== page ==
San Diego

Veteran Fears G.I. Benefits Wasted by Coleman University Closure

Coleman University, a private non-profit vocational school operating in San Diego for more than 50 years, announced Thursday it will shut down at the end of its current term.

The school's president and CEO, Norbert Kublius, said the university's failed bid for accreditation with the Accrediting Council for Independent Colleges and Schools (ACIS) impacted its financial sustainability and ultimately led to its closure.

Before the university's announcement, NBC 7 got word of the closure from student Blake Brimm. Brimm, a veteran of the U.S. Navy, said he enlisted and fought for his country so that he could go to school.

Now, two semesters away from earning his bachelor's degree, he'll be looking for another campus. Unfortunately for Brimm, it won't be the first time he's had to do it.

ITT Technical Institute closed its regional campuses abruptly in September of 2016 leaving Brimm and thousands of other students, and countless veterans, with no answers.

"Here I am right in the same boat I was two years ago. You're in shock. You don't know what to do," he said.

Brimm said he's now run out of G.I. Bill benefits he had to wait 14 years to get.

"They pay for your school, they give you a housing allowance to make it easy on you. The G.I. Bill is a really good thing," Brimm said. "But in this case, you just used up $300,000 of my benefits and for what? For a bad accreditor. And I cannot get it back at this point."

Brimm said there is a way to get some of his benefits back through an appeal process, but when he took that road following the closure of ITT Tech he was told it would take more than 600 days for a decision to be made.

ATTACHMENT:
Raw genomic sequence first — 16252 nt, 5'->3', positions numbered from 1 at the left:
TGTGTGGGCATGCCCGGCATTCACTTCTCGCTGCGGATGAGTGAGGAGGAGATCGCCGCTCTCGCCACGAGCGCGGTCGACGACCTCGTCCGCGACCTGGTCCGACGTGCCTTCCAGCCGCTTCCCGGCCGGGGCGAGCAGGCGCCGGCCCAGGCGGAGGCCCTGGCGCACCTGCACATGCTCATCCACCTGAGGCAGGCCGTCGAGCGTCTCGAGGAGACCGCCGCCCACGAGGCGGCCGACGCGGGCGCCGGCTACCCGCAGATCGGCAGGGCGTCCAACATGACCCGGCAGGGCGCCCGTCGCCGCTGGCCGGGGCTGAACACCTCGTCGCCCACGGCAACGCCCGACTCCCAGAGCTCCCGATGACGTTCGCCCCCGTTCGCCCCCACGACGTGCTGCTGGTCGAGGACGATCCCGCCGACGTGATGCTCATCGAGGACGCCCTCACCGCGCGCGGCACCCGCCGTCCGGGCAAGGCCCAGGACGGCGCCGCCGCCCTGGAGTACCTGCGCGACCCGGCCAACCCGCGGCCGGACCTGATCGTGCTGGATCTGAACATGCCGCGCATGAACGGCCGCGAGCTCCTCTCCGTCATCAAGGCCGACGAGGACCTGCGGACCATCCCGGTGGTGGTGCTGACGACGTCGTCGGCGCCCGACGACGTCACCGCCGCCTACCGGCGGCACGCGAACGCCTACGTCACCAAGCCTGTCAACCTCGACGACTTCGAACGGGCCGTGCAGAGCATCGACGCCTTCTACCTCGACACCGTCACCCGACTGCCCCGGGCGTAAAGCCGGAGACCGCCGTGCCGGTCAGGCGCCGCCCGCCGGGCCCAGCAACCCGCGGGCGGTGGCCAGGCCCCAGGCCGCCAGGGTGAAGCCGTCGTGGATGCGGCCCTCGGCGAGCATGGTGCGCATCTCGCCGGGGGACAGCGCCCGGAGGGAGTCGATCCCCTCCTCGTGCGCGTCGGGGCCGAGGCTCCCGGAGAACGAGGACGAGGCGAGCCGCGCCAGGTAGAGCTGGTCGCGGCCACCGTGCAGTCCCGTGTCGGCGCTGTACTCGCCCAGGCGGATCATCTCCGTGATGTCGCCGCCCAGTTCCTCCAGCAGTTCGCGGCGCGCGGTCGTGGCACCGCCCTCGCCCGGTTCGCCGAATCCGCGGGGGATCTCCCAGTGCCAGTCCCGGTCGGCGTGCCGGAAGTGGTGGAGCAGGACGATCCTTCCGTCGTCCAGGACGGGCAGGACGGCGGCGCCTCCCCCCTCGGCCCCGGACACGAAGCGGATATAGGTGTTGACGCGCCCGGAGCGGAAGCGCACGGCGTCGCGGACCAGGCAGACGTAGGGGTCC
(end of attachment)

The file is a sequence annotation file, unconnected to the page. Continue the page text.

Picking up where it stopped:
"But when I only have two semesters left for my degree, they're telling me I have to wait two years to get that paid for. That doesn't work," Brimm said.

Brim said when he got to class Wednesday night, the rumor among students was that the university was closing. Later in the period his professor confirmed to the class that she and the entire faculty, mroe than 70 people, had been laid off.

"Everybody pretty much just left at that point," Brimm said.

Students received an email that there would be a town hall Thursday on campus at 6 p.m.

Brimm said several veterans came to Coleman after ITT Tech's closure and are now in the same predicament he is.

"I will give [Coleman] this, though," Brimm said. "ITT Tech, when this happened, they just closed the doors. They didn't give us anything."

Coleman said in a statement it is negotiating with other school's in the region for transfer opportunities for its more than 200 students. It says it's also working with the U.S. Department of Education and California Office of Student Assistance and Relief (OSAR) for student assistance.

When ITT Tech closed, Kublius said Coleman worked out a deal with the school to take some of its students.

"Declining enrollment over the last five years has taken its toll. Many factors outside of the University’s control contributed to this decline, including de-recognition of national accreditor ACICS by the US Secretary of Education, tightened controls over international," the statement from the university read in part.

A message to students, faculty and staff sent Thursday said Coleman found out in June that its petition for reaccreditation was denied and received formal notice on July 18.

Kublius told NBC 7 on Thursday that some students signed a waiver and were notified the school was not accredited.

Coleman's Board of Trustees and Management sought alternate forms of financial support to keep the school open, but "after exhausting all feasible resources, the decision to discontinue operations at the end of the current term had to be made," the message said.

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